Drilling at Ivanhoes' Platreef project in South Africa

South AfricaIvanhoe Mines Platreef project, which will produce platinum, palladium, rhodium, gold, nickel and copper from an underground mine, has successfully started the development of it first mine shaft.

This is despite having had to suspend construction activity on site for six-months, in May 2014, pending finalisation of the mining right, which was awarded in November last year.

The project completed the first successful blasts in the Shaft 1 box cut and the pollution control dam in February 2015.  South Africa-based Aveng Mining, the shaft-sinking contractor, is responsible for the excavation of the box-cut access for the shaft collar and vent plenum and will be the sinking contractor for Shaft 1.

Construction work on the concrete surface collar for Shaft 1 at Platreef is advancing well and the refurbished stage and hoist winding equipment will be installed once the foundations are complete.

Shaft 1 will have an internal diameter of 7.25 m, with an annual planned hoisting capacity of 2.5 million tonnes. It is projected to reach a total depth of 975 metres in 2018.

Shaft 1, including some initial lateral, underground development work, is expected to be fully funded from dedicated funds remaining in Ivanhoe’s treasury from the $280-million received in 2011 for the sale of an 8% interest in the Platreef project to the ITOCHU-led Japanese consortium.

Drilling at Ivanhoes' Platreef project in South Africa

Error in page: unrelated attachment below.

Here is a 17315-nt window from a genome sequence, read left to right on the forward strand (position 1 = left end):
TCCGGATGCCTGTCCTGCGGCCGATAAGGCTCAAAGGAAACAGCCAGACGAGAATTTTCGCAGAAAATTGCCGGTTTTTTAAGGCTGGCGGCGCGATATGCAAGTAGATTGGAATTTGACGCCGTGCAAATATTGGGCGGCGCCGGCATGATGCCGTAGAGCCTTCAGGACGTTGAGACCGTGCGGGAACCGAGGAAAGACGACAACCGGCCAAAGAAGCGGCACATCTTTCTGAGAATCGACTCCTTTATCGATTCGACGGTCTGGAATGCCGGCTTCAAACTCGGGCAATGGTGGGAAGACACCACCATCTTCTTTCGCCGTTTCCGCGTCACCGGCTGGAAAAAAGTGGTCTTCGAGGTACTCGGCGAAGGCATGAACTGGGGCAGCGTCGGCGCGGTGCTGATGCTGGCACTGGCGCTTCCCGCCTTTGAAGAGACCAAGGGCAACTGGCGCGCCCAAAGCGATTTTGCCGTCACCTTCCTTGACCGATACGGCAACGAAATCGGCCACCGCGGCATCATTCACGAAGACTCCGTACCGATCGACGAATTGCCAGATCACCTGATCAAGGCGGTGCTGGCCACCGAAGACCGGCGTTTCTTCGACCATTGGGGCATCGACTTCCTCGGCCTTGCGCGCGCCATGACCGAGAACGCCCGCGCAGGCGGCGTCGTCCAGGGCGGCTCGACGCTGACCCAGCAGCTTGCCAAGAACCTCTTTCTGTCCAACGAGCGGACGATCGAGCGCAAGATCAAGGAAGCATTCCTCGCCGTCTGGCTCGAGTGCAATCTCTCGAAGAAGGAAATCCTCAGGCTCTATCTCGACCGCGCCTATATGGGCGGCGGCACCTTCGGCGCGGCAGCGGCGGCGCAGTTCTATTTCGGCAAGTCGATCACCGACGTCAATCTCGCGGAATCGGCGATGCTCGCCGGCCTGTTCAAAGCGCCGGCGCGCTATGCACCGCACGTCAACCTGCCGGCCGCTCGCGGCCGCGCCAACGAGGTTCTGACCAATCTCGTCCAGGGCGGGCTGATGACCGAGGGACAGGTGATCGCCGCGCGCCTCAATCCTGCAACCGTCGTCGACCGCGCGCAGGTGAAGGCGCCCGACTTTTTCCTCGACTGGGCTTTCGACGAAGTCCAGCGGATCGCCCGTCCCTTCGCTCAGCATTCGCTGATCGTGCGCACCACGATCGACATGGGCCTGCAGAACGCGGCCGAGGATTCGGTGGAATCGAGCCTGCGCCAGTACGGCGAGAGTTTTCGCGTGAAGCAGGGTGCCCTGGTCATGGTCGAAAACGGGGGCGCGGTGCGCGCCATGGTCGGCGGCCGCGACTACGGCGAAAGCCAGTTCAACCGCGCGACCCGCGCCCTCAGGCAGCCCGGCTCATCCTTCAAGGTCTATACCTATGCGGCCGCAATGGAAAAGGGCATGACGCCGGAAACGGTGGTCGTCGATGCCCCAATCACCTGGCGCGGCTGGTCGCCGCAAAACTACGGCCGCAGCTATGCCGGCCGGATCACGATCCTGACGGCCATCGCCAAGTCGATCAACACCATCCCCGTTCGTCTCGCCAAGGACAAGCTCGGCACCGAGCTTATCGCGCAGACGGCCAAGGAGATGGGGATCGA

Drilling at Ivanhoes’ Platreef project in South Africa

Other work on site to be completed includes the terrace for the 5 MVA temporary power supply, pollution-control dam, offices and training facilities.

This work follows the completion of the prefeasibility study (PFS) completed in January.

The PFS estimates planned initial average annual production rate of 433,000 ounces of platinum, palladium, rhodium and gold (3PE+Au), plus 19-million lbs of nickel and 12 million lbs of copper per year, at an estimated $322/oz of 3PE+Au, net of by-products.

The feasibility study for the first phase of development is expected to commence in Q2 2015.

Development

The project, worth a total of R13.5-billion, will be developed in three phases.

The first phase in developing  the large, mechanised, underground mine will entail establishing an initial 4 Mtpa concentrator and the associated infrastructure as an operating platform to support initial concentrate production by 2019. This will be followed by a doubling of production to 8 Mtpa; and then a third expansion phase to a steady-state 12 Mtpa.

At a projected production rate of 12 Mtpa, Ivanhoe Mines Platreef project would be among the largest platinum-group metals mines in the world.

Meanwhile, Shaft 2 development works are expected to also begin this year, subject to necessary approvals and funding. South Africa-based Murray & Roberts Cementation will undertake the design and engineering of Shaft 2, the 10 m diameter main production shaft that will be capable of hoisting six million 6 Mtpa.

The contract for the early engineering works for the winding equipment has been awarded to South Africa-based FLSmidth.

Ownership